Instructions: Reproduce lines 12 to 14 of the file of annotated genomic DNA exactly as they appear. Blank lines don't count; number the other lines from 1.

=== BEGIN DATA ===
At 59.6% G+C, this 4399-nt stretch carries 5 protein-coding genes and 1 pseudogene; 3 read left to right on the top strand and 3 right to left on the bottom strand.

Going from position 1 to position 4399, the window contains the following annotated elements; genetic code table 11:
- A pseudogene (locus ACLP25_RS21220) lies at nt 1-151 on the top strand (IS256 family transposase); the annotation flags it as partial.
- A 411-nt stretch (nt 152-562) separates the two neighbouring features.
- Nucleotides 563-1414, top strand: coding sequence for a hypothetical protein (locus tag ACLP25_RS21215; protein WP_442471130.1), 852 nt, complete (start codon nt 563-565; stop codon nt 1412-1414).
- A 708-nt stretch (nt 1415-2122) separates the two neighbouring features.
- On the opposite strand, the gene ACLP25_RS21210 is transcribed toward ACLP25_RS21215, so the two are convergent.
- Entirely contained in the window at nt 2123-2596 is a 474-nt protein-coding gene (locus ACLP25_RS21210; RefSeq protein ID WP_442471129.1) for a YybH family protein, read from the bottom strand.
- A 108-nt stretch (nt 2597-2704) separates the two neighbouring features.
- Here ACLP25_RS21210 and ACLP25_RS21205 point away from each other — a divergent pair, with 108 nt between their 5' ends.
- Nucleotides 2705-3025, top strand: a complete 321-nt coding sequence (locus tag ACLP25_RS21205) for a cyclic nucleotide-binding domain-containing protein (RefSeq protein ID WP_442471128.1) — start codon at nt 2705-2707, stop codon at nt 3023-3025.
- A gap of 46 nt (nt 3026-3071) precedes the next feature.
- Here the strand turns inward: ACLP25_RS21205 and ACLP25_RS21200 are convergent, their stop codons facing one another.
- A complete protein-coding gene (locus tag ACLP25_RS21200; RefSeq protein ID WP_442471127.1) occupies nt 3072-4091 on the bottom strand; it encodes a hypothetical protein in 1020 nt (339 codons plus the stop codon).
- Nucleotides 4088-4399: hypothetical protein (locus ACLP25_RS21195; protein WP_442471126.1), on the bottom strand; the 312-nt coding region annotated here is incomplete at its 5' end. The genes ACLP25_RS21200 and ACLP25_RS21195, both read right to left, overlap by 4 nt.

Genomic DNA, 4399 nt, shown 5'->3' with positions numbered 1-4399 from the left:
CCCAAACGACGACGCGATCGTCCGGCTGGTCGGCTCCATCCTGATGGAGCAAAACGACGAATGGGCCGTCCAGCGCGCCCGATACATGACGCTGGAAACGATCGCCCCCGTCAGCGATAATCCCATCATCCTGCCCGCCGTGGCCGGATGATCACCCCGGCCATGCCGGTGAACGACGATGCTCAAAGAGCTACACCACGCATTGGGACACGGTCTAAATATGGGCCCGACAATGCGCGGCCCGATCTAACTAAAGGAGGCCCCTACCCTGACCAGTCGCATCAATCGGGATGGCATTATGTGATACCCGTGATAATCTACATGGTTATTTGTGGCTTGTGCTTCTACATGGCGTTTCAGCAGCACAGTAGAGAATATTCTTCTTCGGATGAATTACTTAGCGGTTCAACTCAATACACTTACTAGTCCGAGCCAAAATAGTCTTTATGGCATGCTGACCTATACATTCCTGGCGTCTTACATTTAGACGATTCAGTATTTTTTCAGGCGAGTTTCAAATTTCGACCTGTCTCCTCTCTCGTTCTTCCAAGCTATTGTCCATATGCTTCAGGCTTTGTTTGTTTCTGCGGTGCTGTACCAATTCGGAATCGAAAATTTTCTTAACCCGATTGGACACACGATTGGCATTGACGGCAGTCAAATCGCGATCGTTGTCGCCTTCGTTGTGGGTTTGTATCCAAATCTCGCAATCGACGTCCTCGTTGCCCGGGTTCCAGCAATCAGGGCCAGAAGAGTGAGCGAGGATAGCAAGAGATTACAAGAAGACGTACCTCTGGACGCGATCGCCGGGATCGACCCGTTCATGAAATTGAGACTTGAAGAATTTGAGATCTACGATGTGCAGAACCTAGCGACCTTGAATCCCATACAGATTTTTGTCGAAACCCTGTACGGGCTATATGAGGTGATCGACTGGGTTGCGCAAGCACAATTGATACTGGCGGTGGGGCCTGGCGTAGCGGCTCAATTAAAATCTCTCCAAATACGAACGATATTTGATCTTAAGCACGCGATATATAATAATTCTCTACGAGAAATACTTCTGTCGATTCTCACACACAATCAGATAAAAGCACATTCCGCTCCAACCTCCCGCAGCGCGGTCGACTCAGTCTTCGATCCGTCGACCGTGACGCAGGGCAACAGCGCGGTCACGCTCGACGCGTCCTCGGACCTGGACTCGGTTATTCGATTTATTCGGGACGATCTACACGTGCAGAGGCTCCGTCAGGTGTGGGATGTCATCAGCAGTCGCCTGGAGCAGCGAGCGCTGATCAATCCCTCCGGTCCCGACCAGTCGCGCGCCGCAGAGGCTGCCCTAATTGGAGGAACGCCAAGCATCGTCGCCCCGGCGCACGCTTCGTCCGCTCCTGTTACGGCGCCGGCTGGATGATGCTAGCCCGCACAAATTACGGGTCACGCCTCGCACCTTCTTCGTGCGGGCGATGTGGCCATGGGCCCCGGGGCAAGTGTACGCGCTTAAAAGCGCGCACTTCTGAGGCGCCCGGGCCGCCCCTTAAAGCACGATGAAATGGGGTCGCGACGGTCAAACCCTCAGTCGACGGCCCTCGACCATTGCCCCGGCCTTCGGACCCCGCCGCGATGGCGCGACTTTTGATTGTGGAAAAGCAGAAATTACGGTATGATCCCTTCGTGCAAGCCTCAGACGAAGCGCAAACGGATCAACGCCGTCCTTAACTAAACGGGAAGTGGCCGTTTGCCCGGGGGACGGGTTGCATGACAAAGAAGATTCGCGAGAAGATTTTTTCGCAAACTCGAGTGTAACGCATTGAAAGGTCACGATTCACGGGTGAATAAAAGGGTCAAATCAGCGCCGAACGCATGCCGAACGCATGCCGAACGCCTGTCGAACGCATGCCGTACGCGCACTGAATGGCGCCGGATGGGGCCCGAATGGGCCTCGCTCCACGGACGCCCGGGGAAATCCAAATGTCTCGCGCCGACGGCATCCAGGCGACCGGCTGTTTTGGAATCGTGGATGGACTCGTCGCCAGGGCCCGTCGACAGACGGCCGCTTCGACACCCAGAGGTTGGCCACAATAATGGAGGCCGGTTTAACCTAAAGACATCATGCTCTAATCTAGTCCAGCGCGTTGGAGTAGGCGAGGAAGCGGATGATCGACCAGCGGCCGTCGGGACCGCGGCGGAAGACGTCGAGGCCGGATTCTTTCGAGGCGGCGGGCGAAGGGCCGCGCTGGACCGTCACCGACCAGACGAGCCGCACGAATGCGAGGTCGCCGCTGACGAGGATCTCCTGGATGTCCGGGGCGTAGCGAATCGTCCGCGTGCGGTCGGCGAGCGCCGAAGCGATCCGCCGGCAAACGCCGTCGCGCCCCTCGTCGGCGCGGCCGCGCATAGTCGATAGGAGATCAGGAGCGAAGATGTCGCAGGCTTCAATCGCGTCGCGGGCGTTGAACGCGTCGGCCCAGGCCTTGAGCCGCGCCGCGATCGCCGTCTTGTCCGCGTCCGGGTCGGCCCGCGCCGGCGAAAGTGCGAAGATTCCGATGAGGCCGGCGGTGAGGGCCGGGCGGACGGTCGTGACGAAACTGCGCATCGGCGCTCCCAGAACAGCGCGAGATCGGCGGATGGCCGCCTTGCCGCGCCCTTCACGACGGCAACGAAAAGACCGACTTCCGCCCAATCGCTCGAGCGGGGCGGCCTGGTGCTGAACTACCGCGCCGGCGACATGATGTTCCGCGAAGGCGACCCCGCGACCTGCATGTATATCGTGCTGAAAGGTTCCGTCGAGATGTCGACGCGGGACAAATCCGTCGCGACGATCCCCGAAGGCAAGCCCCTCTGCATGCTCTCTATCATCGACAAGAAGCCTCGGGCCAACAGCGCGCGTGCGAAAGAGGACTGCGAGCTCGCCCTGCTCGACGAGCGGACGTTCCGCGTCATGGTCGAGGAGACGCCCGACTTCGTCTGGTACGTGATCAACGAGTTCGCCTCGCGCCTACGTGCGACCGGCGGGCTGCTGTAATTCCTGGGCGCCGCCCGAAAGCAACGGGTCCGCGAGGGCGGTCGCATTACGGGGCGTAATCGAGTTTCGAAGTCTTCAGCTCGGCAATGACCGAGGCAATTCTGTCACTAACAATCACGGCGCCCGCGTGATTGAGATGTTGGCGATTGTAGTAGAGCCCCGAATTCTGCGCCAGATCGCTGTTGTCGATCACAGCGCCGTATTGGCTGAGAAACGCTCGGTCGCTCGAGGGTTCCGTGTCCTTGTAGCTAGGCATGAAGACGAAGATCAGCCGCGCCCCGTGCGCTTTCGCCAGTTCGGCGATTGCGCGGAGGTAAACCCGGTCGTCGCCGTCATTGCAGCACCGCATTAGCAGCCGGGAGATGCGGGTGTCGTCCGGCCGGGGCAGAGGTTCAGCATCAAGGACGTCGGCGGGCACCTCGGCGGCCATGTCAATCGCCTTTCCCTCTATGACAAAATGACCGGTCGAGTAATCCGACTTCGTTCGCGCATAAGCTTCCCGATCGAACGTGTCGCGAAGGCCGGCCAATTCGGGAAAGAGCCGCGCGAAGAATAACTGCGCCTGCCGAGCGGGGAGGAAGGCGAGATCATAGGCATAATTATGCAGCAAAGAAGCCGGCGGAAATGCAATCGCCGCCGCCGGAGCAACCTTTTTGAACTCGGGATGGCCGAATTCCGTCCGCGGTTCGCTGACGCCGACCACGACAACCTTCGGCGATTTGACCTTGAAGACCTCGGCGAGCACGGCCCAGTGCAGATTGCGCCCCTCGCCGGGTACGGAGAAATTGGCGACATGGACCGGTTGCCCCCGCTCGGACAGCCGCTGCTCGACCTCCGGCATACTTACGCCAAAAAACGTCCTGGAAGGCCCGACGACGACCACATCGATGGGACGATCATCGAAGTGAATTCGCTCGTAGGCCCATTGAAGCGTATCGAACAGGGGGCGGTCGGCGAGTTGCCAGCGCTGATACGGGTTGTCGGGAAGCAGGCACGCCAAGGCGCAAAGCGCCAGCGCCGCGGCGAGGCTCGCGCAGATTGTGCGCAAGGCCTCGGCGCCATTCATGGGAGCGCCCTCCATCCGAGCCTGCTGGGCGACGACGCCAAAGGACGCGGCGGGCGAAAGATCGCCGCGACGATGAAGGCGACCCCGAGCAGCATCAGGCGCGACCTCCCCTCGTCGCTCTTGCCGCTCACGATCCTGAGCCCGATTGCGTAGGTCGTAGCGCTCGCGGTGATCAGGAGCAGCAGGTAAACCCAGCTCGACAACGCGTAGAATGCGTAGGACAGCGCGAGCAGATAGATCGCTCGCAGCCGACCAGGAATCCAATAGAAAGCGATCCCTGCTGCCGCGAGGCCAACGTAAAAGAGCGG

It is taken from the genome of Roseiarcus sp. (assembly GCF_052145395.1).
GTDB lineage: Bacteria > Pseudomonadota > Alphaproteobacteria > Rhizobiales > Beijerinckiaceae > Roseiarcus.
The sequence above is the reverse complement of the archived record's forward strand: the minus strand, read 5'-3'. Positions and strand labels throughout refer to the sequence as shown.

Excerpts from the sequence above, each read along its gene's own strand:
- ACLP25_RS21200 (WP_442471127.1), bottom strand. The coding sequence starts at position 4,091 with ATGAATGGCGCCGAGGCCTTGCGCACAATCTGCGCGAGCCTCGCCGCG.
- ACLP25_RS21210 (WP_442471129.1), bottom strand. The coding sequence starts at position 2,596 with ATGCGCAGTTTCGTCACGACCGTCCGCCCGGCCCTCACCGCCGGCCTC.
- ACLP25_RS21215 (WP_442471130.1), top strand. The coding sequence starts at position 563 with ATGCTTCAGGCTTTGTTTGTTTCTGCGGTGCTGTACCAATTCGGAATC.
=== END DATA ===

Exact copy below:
- A gap of 46 nt (nt 3026-3071) precedes the next feature.
- Here the strand turns inward: ACLP25_RS21205 and ACLP25_RS21200 are convergent, their stop codons facing one another.
- A complete protein-coding gene (locus tag ACLP25_RS21200; RefSeq protein ID WP_442471127.1) occupies nt 3072-4091 on the bottom strand; it encodes a hypothetical protein in 1020 nt (339 codons plus the stop codon).